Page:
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Risk Education, ERW Clearance, Lao, at risk communities, evaluation, contamination
As a result of intense ground battles and extensive bombing during the Indo-China War, especially during the years 1964 – 1973, Lao PDR has the distinction of being, per capita, the most heavily bombed nation in the world. The war left widespread unexploded ordnance (UXO) contamination, which thirty years on continues to act as a barrier to socio economic development causing death and injury to adults and children. UXO injury, especially in a country such as Lao PDR where access to adequate health services is limited, can result in long-term medical and psychological sequelae (Handicap International, 2004) as well as a huge financial burden to affected individuals, families, their communities and health services.Often, those who suffer a landmine/UXO injury are aware of the risk (International Campaign to Ban Landmines, 2000; Geneva International Centre for Humanitarian Demining, 2003).
In the Lao PDR as a response to the continuing UXO threat, the Government, with assistance from the United Nations Development Programme (UNDP) and UNICEF established the Lao PDR Trust Fund for UXO in 1995 to finance a national programme of clearance and education. In common with most other mine action programmes, the Lao national UXO programme (1996-ongoing), aims to reduce risk through survey, marking, surface and sub-surface landmine/UXO clearance and mine risk education (MRE). MRE aims to promote safety in UXO contaminated communities and in the Lao PDR has been primarily underpinned by psychological theories of behaviour change, such as the Health Belief Model (Rosenstock
1974). More specifically, UNICEF has supported MRE for children in several at risk communities in 12 of the most heavily contaminated provinces. Since 2002, this support was concentrated on implementation of two projects: the introduction of UXO awareness as an extra curricular activity within the primary school system, implemented by World Education Consortium with the Ministry of Education and ‘Sport in the Box' safe play activities implemented by the Lao Youth Union (LYU).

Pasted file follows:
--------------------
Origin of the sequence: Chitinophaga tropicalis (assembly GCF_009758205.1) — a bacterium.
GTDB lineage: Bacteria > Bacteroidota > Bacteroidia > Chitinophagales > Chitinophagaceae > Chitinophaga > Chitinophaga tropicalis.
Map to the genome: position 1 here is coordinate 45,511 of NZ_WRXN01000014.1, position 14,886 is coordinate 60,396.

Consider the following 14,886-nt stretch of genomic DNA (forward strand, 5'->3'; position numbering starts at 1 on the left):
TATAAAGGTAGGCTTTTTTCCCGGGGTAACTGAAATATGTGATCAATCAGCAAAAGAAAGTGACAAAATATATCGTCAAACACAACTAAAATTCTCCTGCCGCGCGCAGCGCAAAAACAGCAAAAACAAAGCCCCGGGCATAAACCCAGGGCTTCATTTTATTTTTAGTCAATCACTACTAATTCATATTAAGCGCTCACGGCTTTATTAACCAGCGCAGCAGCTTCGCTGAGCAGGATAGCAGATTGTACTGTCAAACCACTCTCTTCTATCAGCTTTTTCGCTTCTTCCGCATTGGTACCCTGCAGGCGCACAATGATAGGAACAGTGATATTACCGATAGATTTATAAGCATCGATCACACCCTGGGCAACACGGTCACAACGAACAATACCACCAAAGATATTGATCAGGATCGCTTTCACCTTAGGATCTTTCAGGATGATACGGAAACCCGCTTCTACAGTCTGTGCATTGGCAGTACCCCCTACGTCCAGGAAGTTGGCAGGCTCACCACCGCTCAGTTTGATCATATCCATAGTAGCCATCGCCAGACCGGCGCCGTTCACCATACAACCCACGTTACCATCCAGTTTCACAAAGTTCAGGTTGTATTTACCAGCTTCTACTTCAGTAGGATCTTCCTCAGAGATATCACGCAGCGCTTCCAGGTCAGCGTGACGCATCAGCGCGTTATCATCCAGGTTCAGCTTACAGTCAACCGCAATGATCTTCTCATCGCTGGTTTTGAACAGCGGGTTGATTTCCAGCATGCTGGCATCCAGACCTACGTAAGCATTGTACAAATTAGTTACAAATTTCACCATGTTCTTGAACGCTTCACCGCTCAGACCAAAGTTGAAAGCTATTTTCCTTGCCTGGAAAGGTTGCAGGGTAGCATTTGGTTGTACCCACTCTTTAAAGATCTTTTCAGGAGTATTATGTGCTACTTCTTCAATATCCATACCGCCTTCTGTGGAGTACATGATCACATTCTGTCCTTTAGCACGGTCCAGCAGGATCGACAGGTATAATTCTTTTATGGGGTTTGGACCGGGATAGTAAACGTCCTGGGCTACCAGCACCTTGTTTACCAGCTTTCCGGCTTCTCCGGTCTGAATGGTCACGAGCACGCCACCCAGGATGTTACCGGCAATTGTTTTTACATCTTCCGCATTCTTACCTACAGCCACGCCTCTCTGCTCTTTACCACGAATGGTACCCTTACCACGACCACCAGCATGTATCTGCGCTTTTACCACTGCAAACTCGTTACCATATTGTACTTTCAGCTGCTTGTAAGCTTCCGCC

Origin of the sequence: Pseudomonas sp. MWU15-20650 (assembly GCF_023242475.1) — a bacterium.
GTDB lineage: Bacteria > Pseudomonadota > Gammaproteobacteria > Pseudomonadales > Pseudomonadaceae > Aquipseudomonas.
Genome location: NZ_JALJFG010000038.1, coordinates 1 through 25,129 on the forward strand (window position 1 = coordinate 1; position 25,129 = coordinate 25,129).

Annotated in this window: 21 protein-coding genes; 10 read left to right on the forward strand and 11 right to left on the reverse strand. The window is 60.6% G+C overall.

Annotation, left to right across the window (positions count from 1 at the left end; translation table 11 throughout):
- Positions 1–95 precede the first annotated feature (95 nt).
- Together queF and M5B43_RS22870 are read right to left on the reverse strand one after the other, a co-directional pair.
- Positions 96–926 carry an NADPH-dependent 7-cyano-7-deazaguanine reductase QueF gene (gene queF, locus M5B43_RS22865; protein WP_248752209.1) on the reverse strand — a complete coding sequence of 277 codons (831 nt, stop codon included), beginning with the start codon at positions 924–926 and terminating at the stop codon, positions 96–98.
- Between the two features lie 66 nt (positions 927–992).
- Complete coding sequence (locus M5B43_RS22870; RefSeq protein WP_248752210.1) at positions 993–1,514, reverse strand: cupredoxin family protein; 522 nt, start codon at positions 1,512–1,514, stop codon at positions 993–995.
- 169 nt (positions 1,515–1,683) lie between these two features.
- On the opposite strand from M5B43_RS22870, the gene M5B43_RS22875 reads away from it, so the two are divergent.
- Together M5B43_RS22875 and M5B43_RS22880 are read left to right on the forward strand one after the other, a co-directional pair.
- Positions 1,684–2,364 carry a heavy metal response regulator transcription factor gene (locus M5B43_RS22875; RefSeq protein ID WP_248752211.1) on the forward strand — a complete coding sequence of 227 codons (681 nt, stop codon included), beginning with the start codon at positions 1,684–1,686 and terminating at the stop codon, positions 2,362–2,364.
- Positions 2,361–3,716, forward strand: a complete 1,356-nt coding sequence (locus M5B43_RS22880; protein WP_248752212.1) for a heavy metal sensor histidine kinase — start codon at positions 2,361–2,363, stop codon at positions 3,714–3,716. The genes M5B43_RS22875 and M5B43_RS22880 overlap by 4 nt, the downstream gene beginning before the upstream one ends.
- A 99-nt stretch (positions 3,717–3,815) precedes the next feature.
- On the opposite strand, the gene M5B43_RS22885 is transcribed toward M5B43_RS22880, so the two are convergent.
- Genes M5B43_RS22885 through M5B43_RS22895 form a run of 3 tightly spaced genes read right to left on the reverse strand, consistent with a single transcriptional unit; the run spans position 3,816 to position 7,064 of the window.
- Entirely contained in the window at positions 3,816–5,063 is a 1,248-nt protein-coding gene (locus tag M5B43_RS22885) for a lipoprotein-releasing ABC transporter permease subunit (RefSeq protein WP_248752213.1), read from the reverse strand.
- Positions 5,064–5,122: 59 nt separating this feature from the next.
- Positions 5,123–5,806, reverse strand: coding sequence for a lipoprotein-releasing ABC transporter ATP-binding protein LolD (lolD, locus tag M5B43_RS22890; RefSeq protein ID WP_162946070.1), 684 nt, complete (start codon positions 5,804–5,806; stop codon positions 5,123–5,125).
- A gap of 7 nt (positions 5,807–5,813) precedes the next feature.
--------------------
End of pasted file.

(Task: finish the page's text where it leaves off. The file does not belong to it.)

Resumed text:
Since the outset, UNICEF has supported continuous monitoring and evaluation, including UNICEF funded evaluations in 2000 (Delneuville, A.) and 2005 (GICHD). In 2001 UXO LAO also undertook a Knowledge, Attitude and Practice (KAP) study in 3 provinces followed by a more in depth qualitative study in one province to try and understand the contributing factors to UXO risk behaviour and injury (UXO LAO, Sisawath, B and Durham, J. 2001 and Sisawath,B. and Durham, J. 2002). In 2005 UNICEF also commissioned a study into the Scrap Metal Trade in the Lao PDR (GICHD, 2005).
An evaluation of UNICEF MRE activities was also commissioned by UNICEF in 2005 and recommended that in preparation for the next 5 year strategy, a MRE assessment be undertaken to ascertain who is currently at risk, why and what can be done to mitigate the risk.
As a result of the evaluation recommendations, this assessment aims to answer these questions. More specifically the main objectives of the assessment were:
1. To collect and analyse quantitative and qualitative data to identify who is at risk of UXO accidents, why and what can be done about it
2. To involve a range of stakeholders in the assessment
3. To provide a report based on the above which can be used to underpin the MRE strategy for the Lao PDR and for UNICEF specifically and can be used to develop measurable impact and outcome objectives and indicators
4. To provide recommendations on appropriate UXO messages and risk reduction strategies